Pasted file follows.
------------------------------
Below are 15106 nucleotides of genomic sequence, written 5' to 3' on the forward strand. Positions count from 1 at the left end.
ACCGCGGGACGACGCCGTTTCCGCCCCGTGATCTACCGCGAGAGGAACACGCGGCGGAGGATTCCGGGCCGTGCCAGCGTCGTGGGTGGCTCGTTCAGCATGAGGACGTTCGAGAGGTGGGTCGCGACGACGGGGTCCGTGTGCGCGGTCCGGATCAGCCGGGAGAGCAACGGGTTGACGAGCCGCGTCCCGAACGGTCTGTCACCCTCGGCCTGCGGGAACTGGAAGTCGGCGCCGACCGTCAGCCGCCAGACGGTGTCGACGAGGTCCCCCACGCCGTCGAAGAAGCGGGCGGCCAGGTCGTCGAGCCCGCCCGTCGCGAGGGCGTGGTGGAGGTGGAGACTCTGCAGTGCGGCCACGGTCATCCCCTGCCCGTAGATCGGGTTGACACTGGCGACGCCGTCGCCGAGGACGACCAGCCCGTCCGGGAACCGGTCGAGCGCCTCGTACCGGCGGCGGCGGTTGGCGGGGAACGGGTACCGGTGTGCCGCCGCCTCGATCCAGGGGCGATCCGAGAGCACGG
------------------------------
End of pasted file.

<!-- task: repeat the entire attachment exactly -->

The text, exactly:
Below are 15106 nucleotides of genomic sequence, written 5' to 3' on the forward strand. Positions count from 1 at the left end.
ACCGCGGGACGACGCCGTTTCCGCCCCGTGATCTACCGCGAGAGGAACACGCGGCGGAGGATTCCGGGCCGTGCCAGCGTCGTGGGTGGCTCGTTCAGCATGAGGACGTTCGAGAGGTGGGTCGCGACGACGGGGTCCGTGTGCGCGGTCCGGATCAGCCGGGAGAGCAACGGGTTGACGAGCCGCGTCCCGAACGGTCTGTCACCCTCGGCCTGCGGGAACTGGAAGTCGGCGCCGACCGTCAGCCGCCAGACGGTGTCGACGAGGTCCCCCACGCCGTCGAAGAAGCGGGCGGCCAGGTCGTCGAGCCCGCCCGTCGCGAGGGCGTGGTGGAGGTGGAGACTCTGCAGTGCGGCCACGGTCATCCCCTGCCCGTAGATCGGGTTGACACTGGCGACGCCGTCGCCGAGGACGACCAGCCCGTCCGGGAACCGGTCGAGCGCCTCGTACCGGCGGCGGCGGTTGGCGGGGAACGGGTACCGGTGTGCCGCCGCCTCGATCCAGGGGCGATCCGAGAGCACGG